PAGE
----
It is estimated that trafficking in persons around the world is worth around $ 150 billion, and every year, millions of vulnerable children and women are forced into sexual slavery.
It is a dark world of exploitation that impacts in some way in almost every corner of the planet.
Best known for his role in the Oscar-winning film Millionaire Slumdog, Freida Pinto hopes that her new film can help shed light on the subject.
"This exploitation has been around for many years, and it has gotten worse, and the reason it has gotten worse over time is that we talk less about that," he told SBS News.
"The medium of the film is really powerful, and when you know there is a topic that needs attention, you can start creating a global conversation."
Love Sonia, The opening of the Indian Film Festival follows the journey of a young girl who tries to rescue her sister from international sex traffickers, and then herself becomes involved in the international epidemic.
Director Tabrez Noorani has a unique understanding of how the global industry works: for more than a decade he worked with non-governmental organizations (NGOs) to rescue girls forced to perform sex work.
Pretending to look for places for his film, Mr. Noorani was able to provide information to the NGOs about brothels that had forced underage girls to work for them.
"I've been in these raids, and I've rescued the girls myself, and I've been in rehab with them in different parts of the world," he said.
While the plot of Love Sonia It is alarming, it is based on women's real life experiences.
"From the beginning, it was important to me that the film was authentic, I knew them and they were involved even when we wrote the script."
Next to the cast is newcomer Mrunal Thakur, who told SBS News that he hopes his first film will help raise awareness of a widespread problem.
"I'm very happy with the fact that this is my first film, once again it's for a cause," he said.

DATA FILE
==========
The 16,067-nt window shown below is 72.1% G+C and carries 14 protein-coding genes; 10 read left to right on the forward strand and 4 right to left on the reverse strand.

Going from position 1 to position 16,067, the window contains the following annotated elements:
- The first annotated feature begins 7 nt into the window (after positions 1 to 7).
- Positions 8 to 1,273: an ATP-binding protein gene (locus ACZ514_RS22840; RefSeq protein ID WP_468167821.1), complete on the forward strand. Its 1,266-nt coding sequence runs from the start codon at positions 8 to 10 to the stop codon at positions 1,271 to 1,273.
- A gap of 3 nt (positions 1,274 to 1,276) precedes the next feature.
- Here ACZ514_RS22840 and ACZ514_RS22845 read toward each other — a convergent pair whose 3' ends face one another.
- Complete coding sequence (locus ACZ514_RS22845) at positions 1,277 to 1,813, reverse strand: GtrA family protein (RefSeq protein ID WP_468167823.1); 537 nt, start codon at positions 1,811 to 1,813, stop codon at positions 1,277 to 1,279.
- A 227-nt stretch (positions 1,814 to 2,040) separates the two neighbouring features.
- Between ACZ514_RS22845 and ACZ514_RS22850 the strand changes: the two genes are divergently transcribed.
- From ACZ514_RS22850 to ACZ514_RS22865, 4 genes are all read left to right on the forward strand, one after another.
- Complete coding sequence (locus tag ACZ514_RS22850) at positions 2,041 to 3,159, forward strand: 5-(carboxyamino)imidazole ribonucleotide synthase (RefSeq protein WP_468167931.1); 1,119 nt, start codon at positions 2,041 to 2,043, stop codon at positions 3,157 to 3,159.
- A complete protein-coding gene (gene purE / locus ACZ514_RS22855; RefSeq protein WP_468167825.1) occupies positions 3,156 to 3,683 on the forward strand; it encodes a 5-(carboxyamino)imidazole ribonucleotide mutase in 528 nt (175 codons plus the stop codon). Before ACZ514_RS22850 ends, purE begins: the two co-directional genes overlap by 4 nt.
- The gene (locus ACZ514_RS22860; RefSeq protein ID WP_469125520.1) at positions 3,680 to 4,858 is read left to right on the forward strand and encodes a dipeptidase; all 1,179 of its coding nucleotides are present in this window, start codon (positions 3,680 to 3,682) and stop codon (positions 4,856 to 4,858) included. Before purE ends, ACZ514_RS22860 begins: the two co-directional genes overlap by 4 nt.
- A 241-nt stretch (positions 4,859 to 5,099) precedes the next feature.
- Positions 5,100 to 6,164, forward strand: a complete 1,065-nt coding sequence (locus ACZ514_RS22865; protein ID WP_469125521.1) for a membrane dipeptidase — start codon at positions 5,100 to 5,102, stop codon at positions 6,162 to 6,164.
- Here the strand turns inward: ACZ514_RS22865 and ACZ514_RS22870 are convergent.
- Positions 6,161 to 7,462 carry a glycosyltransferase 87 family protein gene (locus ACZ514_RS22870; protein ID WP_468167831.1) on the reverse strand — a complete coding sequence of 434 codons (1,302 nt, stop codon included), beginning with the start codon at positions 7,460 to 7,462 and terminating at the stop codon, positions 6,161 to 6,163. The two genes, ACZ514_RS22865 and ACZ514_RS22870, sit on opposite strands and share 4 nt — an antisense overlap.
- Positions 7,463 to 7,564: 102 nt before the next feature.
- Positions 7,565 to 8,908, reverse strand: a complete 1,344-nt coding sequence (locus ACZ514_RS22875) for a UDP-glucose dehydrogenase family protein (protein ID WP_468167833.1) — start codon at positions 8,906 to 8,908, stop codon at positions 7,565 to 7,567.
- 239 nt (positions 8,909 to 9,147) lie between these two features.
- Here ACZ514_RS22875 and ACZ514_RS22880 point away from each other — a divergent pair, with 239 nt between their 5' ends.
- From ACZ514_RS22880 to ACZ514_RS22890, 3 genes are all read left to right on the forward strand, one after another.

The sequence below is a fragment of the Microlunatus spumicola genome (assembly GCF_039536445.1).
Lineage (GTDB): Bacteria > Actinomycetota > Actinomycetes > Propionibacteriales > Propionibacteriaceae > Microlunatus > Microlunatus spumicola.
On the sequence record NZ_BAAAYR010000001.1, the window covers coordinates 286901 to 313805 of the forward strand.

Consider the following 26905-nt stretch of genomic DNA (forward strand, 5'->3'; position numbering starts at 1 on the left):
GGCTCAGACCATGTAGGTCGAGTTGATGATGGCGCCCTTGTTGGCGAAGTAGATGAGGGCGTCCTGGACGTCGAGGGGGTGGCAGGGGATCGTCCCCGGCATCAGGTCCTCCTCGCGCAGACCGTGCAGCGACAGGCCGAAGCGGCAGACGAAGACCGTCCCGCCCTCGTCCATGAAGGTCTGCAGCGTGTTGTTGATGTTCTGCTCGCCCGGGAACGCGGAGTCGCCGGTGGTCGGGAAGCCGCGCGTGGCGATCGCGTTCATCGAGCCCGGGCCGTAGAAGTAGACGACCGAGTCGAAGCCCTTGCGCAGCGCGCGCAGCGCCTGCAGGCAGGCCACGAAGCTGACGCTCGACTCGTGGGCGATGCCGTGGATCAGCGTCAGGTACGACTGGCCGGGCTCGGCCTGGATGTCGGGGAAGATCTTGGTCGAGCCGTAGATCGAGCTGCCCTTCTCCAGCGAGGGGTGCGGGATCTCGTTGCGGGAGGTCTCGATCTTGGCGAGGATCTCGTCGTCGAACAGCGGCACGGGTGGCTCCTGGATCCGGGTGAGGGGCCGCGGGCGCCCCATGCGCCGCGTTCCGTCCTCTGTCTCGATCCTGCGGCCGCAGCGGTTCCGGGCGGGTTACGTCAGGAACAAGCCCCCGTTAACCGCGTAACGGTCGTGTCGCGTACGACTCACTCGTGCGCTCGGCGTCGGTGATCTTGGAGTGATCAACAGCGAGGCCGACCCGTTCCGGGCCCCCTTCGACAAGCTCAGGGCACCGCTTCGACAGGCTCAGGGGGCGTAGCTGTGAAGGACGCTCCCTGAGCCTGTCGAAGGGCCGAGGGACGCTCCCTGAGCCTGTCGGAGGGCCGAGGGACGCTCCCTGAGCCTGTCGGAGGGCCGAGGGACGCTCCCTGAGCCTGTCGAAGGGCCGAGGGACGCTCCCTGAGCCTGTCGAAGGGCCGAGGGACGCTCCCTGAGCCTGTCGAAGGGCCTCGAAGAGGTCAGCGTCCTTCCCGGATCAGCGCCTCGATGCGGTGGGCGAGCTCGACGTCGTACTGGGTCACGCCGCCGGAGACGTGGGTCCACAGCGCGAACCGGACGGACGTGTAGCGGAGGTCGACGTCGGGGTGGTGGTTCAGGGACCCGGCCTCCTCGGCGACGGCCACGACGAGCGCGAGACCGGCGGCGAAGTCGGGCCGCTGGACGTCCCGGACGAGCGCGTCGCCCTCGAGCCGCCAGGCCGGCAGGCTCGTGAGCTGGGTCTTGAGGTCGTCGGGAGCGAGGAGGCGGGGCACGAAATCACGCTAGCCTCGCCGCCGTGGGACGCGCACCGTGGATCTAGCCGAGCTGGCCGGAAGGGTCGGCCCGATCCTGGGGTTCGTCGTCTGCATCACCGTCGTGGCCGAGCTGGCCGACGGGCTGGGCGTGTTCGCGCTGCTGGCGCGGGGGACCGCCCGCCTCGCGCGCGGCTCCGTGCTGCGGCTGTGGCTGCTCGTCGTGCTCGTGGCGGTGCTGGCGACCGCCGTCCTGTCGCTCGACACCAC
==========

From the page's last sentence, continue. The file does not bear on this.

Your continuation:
"My only intention is that people see this movie, and if a girl is saved, I think I have achieved what I wanted."
The theme of this year's film festival is "inclusion," and many of the films tell stories of marginalized communities.
Ms. Pinto believes it is important to share these stories and recognize the similarities.
"To be able to humanize these young women, whom we call prostitutes, sex workers or sex slaves, and simply achieve it: woman, that's very important for me," he said.
Ms. Pinto said there are many problems that affect Indian women, and she said she was disturbed when she read that an international poll by the Thompson Reuters Foundation had registered India as the worst place to be a woman.
"It's the most horrible thing an Indian woman can read, it's very disturbing," she said.
"There are things that are happening in India that are very regressive when it comes to women, but I also think we should put some attention on things that are progressive and encourage the younger generation."
Film critic Rajeev Masand and modern Indian cinema are exploring the complexities of some of these themes.
"Anyone who has been following Indian cinema will understand that the films have moved beyond the cliché of the song and the extravagance of the dance," he said.
"Many of the new films reflect themes and problems that are real."